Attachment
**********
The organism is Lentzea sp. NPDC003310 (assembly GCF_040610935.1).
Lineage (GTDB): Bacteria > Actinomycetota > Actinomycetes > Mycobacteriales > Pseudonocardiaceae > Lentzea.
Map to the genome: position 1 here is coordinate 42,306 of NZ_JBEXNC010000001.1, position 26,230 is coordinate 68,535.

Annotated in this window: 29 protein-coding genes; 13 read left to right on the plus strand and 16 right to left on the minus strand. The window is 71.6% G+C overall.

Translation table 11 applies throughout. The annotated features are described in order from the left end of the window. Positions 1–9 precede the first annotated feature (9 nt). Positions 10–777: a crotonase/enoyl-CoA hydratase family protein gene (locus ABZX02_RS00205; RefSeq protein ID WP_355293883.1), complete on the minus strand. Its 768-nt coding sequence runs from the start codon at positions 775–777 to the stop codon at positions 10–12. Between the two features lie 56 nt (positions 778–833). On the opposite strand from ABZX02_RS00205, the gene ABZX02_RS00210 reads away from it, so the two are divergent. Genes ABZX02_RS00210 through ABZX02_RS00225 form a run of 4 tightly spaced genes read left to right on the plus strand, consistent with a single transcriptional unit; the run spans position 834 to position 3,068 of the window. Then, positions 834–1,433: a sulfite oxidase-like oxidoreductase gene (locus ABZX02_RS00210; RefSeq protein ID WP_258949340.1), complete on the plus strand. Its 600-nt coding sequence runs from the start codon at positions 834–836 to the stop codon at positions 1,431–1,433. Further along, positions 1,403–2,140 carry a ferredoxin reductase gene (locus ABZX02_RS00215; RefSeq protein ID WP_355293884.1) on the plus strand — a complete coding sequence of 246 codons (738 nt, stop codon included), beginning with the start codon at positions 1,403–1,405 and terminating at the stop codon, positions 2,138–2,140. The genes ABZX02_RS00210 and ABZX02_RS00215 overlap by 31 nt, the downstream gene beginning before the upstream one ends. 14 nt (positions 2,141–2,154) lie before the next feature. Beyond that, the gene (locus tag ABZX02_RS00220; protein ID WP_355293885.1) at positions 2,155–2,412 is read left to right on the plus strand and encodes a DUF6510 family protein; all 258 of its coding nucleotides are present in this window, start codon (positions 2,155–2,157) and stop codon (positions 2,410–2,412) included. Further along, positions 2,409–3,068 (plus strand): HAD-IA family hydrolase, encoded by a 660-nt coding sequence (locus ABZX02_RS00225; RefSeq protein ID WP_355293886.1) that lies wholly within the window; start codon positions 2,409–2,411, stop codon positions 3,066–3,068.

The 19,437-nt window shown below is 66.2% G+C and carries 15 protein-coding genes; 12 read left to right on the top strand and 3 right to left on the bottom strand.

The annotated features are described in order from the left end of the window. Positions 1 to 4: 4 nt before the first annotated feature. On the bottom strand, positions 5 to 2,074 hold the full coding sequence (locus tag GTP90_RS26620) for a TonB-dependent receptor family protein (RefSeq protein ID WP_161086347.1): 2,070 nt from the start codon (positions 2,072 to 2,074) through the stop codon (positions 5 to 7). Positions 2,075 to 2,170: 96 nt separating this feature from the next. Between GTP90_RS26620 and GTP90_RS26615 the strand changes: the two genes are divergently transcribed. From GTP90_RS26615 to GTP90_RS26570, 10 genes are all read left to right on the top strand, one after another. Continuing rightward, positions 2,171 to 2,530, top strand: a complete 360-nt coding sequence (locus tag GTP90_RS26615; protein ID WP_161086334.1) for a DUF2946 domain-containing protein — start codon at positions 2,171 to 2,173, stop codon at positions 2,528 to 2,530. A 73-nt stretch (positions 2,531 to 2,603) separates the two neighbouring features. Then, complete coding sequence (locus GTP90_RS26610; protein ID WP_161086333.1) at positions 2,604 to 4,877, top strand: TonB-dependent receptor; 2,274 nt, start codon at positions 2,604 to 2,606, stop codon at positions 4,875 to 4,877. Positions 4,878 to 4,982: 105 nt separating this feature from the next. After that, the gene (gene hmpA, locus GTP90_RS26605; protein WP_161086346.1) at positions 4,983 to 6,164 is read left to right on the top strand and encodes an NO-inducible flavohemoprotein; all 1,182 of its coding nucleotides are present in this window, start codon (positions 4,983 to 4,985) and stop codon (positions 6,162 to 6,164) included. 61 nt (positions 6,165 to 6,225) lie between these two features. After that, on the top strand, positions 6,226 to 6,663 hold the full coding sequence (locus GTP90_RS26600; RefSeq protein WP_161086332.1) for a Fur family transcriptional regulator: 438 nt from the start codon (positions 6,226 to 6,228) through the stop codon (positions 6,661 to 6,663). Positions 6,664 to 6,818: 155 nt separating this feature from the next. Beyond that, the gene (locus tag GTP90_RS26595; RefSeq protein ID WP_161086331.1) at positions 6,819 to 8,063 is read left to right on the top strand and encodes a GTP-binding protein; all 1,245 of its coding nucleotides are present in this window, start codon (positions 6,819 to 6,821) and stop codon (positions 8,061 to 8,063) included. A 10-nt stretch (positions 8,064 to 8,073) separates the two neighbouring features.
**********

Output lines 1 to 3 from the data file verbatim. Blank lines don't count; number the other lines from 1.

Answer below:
The organism is Lentzea sp. NPDC003310 (assembly GCF_040610935.1).
Lineage (GTDB): Bacteria > Actinomycetota > Actinomycetes > Mycobacteriales > Pseudonocardiaceae > Lentzea.
Map to the genome: position 1 here is coordinate 42,306 of NZ_JBEXNC010000001.1, position 26,230 is coordinate 68,535.